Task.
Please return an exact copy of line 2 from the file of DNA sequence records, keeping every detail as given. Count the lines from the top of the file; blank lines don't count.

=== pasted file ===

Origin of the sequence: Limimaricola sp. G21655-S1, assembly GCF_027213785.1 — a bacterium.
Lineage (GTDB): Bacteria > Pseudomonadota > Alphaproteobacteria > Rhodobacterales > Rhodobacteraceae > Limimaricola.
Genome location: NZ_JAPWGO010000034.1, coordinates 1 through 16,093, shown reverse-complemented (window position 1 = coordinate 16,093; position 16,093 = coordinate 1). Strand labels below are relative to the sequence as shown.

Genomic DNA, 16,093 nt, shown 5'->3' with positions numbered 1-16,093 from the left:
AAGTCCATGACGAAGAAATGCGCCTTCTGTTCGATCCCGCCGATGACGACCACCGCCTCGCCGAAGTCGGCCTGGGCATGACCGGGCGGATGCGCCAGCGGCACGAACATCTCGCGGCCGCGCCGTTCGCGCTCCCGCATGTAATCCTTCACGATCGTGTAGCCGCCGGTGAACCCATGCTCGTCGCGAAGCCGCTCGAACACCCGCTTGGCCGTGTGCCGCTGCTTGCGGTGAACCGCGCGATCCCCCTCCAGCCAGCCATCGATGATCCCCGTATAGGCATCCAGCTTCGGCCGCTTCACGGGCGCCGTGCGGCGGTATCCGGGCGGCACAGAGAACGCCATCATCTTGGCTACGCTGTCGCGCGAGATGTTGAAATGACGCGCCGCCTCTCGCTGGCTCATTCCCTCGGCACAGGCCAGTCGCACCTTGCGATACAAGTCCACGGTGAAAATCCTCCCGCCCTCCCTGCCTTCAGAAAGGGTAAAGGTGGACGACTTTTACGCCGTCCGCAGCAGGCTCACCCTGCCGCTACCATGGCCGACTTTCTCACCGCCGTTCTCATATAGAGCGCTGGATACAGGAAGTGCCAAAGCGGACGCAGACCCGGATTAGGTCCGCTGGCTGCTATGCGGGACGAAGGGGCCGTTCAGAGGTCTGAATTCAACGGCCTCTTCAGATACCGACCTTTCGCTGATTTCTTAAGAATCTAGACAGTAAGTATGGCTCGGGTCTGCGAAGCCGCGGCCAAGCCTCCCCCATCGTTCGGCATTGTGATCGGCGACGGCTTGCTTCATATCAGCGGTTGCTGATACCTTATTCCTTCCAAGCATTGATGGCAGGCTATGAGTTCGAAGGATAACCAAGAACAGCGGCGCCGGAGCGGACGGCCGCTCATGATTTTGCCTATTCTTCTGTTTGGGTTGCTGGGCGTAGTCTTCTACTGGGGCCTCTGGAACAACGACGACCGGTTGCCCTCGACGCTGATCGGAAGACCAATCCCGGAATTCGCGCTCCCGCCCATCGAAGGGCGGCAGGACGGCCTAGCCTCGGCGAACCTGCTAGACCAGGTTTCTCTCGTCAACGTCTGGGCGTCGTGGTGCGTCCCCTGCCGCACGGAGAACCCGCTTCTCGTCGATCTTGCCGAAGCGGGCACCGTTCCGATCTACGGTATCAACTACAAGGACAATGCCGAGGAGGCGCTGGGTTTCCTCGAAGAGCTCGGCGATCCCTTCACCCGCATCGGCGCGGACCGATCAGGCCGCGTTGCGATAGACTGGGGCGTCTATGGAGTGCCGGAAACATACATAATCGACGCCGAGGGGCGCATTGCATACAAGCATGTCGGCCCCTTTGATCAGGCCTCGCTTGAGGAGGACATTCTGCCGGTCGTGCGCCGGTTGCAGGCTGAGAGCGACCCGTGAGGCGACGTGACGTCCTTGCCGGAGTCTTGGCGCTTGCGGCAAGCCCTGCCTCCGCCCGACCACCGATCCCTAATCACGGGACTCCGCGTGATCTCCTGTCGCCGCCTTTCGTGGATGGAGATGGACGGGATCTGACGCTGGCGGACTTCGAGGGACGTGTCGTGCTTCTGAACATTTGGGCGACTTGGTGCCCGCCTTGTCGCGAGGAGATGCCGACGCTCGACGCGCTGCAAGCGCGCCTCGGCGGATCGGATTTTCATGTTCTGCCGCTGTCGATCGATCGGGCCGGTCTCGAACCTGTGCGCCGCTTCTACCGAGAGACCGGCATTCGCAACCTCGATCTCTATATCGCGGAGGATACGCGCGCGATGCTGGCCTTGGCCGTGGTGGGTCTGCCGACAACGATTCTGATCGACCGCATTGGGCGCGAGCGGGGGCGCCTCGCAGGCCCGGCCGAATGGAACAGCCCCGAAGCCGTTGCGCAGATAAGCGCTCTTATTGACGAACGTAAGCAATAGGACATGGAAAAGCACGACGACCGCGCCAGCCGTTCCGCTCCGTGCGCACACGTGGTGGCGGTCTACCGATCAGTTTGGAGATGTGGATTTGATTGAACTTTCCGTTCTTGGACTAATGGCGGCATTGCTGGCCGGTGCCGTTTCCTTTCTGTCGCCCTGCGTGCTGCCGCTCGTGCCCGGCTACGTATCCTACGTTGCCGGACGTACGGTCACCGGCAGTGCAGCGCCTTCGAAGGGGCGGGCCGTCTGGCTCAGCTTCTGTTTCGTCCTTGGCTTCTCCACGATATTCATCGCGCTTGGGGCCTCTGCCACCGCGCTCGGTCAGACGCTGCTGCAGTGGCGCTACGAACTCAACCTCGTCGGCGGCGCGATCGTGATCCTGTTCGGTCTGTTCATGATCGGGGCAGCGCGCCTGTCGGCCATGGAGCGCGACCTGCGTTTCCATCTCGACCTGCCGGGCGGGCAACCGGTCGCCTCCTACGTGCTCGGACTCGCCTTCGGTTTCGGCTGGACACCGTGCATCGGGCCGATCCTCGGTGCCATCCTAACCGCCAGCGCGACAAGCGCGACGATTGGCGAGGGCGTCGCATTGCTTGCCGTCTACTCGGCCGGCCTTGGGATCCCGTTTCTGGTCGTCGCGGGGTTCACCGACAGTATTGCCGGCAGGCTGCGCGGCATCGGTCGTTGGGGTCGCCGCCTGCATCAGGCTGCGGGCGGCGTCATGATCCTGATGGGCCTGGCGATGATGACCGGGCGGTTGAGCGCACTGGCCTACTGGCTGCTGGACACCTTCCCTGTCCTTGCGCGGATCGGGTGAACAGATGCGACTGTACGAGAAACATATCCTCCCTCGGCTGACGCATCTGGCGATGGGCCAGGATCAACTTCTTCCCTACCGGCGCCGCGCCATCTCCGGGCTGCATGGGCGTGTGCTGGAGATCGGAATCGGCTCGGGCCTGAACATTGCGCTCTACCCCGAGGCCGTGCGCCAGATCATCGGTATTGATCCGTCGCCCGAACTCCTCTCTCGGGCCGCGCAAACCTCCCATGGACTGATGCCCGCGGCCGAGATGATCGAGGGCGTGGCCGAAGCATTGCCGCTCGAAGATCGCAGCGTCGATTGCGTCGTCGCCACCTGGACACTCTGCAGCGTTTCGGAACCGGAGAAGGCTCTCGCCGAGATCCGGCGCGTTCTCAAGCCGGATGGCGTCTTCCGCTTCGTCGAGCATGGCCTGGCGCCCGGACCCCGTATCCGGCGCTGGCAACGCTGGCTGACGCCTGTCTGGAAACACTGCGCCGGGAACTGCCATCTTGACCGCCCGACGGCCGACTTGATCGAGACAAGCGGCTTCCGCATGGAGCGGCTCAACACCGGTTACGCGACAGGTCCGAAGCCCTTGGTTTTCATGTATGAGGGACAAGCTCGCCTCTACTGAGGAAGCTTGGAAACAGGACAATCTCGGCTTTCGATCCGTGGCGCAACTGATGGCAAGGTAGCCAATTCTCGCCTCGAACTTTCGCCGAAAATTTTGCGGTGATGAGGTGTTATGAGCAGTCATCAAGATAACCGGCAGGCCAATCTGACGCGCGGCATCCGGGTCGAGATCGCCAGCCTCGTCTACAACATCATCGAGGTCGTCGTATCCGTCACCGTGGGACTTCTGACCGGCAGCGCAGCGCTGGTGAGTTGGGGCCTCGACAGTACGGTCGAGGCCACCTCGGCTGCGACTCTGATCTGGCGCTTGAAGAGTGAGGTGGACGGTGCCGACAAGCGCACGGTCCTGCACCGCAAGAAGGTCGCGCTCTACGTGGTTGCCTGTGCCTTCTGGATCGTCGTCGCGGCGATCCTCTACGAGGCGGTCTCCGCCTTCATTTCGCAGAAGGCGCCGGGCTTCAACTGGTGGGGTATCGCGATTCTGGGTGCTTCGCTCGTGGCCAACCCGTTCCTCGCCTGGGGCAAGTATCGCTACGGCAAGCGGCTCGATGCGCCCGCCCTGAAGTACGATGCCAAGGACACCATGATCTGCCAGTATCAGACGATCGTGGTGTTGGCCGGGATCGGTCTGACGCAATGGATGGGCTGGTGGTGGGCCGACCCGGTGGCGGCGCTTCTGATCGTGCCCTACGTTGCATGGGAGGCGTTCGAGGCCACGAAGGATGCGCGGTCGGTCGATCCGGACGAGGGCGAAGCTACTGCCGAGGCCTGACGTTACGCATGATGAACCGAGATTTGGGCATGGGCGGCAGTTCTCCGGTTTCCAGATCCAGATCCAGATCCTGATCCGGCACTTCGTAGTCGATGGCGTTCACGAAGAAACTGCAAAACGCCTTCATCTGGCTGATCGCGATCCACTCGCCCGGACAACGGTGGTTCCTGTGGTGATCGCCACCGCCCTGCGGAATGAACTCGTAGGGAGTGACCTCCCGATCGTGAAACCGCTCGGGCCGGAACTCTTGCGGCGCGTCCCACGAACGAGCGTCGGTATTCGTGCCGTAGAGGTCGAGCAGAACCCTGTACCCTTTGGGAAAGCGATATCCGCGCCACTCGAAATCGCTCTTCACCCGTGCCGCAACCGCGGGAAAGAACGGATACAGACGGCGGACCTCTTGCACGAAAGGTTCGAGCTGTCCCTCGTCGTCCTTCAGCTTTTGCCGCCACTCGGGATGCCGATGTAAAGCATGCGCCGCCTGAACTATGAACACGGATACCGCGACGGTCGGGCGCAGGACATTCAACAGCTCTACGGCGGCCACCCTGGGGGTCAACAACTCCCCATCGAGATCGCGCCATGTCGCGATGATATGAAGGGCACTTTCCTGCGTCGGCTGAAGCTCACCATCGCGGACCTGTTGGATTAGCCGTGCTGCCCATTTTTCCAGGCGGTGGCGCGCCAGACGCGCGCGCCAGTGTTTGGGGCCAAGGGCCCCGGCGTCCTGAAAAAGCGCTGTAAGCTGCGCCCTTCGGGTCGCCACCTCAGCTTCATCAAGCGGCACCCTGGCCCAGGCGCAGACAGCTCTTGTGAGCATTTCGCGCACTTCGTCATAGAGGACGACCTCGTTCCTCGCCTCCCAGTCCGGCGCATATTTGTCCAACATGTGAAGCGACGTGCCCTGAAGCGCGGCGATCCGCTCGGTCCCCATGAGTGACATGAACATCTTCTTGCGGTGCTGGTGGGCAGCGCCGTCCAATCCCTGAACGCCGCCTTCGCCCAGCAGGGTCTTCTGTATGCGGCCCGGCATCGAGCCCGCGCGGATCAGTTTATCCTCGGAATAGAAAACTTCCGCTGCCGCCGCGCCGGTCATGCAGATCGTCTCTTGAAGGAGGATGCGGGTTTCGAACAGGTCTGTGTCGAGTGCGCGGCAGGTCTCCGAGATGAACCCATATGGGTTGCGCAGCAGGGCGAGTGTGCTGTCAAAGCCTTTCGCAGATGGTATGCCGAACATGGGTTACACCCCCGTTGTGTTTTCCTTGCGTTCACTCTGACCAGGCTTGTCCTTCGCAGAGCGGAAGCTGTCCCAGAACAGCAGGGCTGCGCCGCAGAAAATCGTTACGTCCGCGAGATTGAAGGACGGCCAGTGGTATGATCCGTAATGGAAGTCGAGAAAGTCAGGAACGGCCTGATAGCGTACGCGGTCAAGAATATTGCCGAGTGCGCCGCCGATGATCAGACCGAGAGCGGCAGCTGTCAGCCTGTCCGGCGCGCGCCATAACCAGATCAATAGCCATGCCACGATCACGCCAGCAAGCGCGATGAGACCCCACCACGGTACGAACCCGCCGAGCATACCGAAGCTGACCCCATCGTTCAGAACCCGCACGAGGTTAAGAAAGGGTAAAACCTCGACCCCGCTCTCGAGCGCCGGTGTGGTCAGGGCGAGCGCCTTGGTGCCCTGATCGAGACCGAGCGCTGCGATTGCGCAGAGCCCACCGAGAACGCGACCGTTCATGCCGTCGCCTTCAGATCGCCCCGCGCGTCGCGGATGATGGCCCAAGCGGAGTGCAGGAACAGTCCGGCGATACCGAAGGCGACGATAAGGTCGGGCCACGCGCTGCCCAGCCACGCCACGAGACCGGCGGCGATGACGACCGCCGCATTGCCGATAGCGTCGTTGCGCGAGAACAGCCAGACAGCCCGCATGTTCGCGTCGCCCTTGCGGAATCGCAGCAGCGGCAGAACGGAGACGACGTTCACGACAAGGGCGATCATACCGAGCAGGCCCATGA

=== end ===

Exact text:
Lineage (GTDB): Bacteria > Pseudomonadota > Alphaproteobacteria > Rhodobacterales > Rhodobacteraceae > Limimaricola.